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Loras All-Sports Camp's Participants With Their Parents

Friends Return With the Next Generation

When COVID spread across the globe, Mark Wojtowicz (’99), was already feeling the crush of the corporate grind in Chicago and thinking of ways to reset his thinking. He thought back to his time as a counselor at Loras All-Sports Camp.

“I needed a palette cleanser and thought if I go back to camp, I can find something that I know has heart and lean into the values and nostalgia. I had previously filled out the application to work as a coach but never sent it in. When COVID hit, that is when I really started getting serious.”

The pandemic also affected Rich Weitz. His twin daughters were old enough to attend their first camp in 2021 but missed out when it was canceled. A Dubuque native now living in Kansas City, Weitz attended the camp while growing up and wanted his kids to have the same experience. In 2022, his daughters attended for the first time, and Rich assisted as a coach.

This past summer, Mark joined Rich as a coach. They were not alone as two other coaching positions were filled by their good friends Tom Kettmann (’97) and Mike Poleski (’98), two other former All-Sports Camp counselors excited to share the experience with their friends and children.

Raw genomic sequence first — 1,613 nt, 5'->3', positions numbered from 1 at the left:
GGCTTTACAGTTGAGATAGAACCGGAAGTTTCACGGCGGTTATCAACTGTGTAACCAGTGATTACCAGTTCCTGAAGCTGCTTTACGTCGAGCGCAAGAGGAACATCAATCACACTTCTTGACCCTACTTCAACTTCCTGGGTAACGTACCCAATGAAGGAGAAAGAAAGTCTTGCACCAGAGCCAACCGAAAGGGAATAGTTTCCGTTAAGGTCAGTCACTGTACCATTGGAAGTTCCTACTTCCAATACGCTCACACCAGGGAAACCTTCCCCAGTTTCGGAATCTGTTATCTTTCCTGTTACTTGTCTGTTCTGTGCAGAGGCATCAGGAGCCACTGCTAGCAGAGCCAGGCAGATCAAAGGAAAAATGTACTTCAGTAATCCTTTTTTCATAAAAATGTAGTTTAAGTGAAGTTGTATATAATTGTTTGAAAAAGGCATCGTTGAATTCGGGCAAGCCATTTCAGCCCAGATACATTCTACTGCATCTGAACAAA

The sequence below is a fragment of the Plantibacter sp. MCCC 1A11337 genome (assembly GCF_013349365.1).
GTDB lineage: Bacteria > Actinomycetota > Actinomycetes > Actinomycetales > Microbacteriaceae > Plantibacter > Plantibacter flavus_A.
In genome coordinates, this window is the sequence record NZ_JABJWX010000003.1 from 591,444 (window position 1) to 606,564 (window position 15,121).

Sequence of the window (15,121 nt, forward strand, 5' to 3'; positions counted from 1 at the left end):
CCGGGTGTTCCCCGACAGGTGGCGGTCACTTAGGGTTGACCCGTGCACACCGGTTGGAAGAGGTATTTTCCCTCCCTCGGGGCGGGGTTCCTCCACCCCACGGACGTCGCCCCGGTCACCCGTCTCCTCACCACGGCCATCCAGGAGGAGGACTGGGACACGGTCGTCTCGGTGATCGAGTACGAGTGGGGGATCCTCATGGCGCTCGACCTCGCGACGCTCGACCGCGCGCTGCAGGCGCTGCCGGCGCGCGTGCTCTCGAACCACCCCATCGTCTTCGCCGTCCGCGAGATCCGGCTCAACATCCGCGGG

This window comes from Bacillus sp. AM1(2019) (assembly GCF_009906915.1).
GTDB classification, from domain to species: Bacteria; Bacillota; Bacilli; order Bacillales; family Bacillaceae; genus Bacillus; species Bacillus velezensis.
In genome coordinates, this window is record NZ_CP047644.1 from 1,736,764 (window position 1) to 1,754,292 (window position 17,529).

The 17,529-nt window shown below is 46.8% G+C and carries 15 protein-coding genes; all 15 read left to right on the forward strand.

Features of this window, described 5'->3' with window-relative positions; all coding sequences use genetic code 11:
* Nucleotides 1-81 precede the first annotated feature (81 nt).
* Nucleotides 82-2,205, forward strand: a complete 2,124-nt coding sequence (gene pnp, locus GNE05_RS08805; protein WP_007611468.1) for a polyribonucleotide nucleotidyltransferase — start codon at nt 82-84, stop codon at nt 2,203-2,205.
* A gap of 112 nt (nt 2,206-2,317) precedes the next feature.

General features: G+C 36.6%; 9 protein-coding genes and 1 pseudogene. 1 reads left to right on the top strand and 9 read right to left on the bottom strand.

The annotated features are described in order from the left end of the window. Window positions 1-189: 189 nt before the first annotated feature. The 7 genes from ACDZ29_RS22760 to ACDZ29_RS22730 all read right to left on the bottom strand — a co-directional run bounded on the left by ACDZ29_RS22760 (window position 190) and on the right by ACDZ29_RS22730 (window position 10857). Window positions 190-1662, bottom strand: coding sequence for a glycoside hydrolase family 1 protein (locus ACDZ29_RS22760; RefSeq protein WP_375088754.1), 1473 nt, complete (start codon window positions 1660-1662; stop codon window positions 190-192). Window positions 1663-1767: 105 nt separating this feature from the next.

“It was always a goal of mine, if I had a family, to come back for a week while they attended the camp. We all had a similar mindset,” Mike said. “One by one, the four of us aligned on things this year.”

All-Sports Camp left an indelible impression on all four men when they were younger. For Rich, the atmosphere and meaning behind the camp meant a lot. Mike and Tom’s camp experience shaped their career paths working with youth. Mike has taught for the past twenty-two years and works in the Cicero, Illinois School District. Tom is in Marion, Iowa, and works as a school counselor.

Mark explained, “We have all had a similar experience when we try to explain to our friends what we are doing, they kind of nod and say okay, but in the back of their minds, they are thinking, ‘What are you doing?’  It’s not their fault, they can’t possibly know the little things we experienced here that make it so meaningful. That makes us feel even more connected. We are on the inside of something special. We are in the right place.”

“It has really been great for all of us. We are having fun. Our kids are having fun. The plan is to continue doing this each year,” Rich said.

“Being at Loras is about relationships. That is why students come here for college. It is also why kids return for the camp each year–creating relationships where everyone meets new people, has fun, and pulls in the same direction. That is why Loras is such a fantastic place; it has the same values interwoven all the way through,” he said. Tom echoed

2023 All-Sports Camp By the Numbers

* Number of campers:  2466
* Number of states represented: 27
* Number of coaches & counselors  191
* Number of sports offered: 36

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